Thus, a similar relative reduction in cell migration is measured in cycling and non-cycling interphase cells exposed to ESE-15-one (39% reduction in cycling cells vs. 30% in interphase cells) or ESE-one (57% reduction in cycling cells vs. 38% reduction in interphase cells). Overall, these data suggest that ESE-15-one and ESE-one are potent inhibitors of metastatic breast cancer cell migration independently of their antimitotic activity.

ESE-15-one and ESE-one interfere with microtubule dynamics and organisation but do not affect actin cytoskeleton organisation

Cell migration is dependent on a functioning and properly organised actin cytoskeleton. We hypothesised that the inhibition of cell migration occurs as a result of alterations in actin cytoskeleton organisation or formation. To test this, cycling cells or interphase arrested cells were exposed to 0.5 μM ESE-15-one or 0.5 μM ESE-one for 18 h, fixed, and stained for actin fibres and nuclei using phalloidin and DAPI respectively (Fig. 4). In control cells, some stress fibres were present throughout the cells with additional fibres along the cell periphery. Cells exposed to ESE-one or ESE-15-one did not display any visible changes from the control cells and had a similar actin architecture with no visible alterations in density or organisation of the fibres. In contrast (4′,6-diamidino-2-phenylindole) DAPI staining in cycling cells revealed that nuclei morphology was affected after exposure to ESE-15-one or ESE-one with exposed cells containing multiple nuclei or micronuclei in contrast to single nuclei in control cells. This effect was, however, mostly limited to cycling cells with only the occasional interphase blocked cell exposed to either compound presenting multiple nuclei. These data suggest that the compounds do not have visible effects on the actin cytoskeleton but their antimitotic effect on nuclei morphology is visible in cycling cells. Therefore, blocking cells in interphase removes the antimitotic effect of the compounds tested.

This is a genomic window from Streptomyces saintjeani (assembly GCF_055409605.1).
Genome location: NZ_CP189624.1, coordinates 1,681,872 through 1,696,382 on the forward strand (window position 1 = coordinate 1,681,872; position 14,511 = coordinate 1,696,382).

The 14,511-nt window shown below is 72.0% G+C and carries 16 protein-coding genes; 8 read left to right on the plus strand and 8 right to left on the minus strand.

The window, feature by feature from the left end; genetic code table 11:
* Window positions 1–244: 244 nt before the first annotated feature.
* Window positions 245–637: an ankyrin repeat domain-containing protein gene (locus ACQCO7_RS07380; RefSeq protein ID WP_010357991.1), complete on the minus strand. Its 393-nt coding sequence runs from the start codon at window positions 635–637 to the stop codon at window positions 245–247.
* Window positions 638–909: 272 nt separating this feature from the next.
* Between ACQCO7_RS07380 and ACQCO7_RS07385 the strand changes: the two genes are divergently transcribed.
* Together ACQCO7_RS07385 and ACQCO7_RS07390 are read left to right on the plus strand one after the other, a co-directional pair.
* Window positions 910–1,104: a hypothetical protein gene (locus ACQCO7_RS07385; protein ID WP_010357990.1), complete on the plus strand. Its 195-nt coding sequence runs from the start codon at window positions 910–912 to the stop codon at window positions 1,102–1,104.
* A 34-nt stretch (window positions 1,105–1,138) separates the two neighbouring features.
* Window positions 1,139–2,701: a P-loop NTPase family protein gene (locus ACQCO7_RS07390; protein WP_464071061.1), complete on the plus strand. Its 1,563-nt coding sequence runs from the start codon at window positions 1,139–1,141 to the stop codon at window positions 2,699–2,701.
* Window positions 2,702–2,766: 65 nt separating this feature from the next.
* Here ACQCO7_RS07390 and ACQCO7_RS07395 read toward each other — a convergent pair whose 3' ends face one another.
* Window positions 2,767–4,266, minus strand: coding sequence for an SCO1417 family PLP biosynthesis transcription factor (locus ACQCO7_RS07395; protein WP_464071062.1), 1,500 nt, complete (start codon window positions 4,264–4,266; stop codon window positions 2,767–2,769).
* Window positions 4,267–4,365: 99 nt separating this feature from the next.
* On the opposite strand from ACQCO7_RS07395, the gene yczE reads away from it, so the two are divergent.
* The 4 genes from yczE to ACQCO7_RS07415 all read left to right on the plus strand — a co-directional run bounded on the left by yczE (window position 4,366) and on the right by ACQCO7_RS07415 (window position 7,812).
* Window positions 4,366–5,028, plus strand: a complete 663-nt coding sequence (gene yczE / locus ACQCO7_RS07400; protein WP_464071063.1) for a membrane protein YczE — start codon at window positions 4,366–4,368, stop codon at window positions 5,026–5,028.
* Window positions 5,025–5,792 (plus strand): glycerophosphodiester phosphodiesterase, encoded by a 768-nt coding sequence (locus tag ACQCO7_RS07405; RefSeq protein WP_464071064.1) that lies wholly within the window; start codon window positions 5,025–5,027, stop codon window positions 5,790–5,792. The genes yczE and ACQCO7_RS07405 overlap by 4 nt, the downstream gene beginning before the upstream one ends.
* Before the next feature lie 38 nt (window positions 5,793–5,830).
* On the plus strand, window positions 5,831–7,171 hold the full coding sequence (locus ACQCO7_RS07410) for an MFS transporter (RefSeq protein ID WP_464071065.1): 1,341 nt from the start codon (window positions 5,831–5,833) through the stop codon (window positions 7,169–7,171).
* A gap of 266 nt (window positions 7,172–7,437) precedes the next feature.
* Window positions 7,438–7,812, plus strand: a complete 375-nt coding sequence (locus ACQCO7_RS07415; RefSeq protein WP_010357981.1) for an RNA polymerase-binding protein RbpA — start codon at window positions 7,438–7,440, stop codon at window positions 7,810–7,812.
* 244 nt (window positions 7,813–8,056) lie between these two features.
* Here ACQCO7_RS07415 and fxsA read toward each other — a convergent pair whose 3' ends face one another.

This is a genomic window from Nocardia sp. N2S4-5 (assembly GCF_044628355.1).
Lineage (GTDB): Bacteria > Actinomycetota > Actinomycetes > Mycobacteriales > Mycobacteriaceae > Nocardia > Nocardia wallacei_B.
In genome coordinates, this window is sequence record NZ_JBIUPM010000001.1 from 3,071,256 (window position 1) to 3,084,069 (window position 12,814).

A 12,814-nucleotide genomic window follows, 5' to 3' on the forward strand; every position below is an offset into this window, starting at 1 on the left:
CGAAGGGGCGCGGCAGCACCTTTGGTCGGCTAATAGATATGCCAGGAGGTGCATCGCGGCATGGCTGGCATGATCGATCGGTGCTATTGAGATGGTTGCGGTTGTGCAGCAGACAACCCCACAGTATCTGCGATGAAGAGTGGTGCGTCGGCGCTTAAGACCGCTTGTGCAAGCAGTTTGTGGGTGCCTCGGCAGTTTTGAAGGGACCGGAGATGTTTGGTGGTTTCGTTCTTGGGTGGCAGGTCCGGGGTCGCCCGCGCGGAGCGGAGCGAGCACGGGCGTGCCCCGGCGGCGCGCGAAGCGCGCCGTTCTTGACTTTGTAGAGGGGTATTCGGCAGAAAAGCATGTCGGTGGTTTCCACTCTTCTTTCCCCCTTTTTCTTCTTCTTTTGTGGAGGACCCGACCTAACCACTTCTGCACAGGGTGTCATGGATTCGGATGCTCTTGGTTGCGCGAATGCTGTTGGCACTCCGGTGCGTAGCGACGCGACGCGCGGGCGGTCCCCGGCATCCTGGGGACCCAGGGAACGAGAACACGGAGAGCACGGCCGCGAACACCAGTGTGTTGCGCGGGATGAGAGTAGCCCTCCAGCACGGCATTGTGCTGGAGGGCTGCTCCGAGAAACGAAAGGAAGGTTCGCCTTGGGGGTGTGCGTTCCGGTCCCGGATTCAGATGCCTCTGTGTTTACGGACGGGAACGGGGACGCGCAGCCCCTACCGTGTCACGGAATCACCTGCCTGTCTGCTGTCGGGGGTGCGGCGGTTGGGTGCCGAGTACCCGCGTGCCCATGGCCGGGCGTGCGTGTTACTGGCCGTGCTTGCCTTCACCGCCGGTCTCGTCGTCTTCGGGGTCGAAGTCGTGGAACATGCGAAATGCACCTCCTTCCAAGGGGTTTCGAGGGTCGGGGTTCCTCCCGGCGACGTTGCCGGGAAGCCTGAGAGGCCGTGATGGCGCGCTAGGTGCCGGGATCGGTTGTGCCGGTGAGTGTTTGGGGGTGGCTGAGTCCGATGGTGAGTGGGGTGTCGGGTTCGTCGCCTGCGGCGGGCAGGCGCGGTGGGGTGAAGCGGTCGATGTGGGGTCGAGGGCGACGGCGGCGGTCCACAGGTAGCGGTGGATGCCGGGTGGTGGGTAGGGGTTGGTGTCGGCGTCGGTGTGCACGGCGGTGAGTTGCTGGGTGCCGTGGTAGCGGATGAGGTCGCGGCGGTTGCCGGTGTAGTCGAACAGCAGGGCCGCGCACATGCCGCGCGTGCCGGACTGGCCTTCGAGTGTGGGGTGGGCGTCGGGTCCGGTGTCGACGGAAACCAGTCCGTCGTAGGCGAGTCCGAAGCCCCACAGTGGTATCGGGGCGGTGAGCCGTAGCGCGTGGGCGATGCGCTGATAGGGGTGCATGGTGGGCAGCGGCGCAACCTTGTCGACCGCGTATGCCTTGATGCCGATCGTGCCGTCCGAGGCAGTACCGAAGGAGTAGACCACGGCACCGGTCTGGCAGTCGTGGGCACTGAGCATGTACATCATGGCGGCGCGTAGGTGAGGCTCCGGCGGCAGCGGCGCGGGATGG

Fig. 4

ESE-15-one and ESE-one exposure does not affect actin cytoskeletal organization but does affect nuclei morphology. Cycling cells or interphase arrested cells were exposed to 0.5 μM ESE-15-one or 0.5 μM ESE-one for 18 h before being fixed and stained for F-actin (red) and nuclei (blue). DMSO was used as vehicle control. Images were obtained on a LSM510 with a ×63 mag objective. Scale bar = 20 μm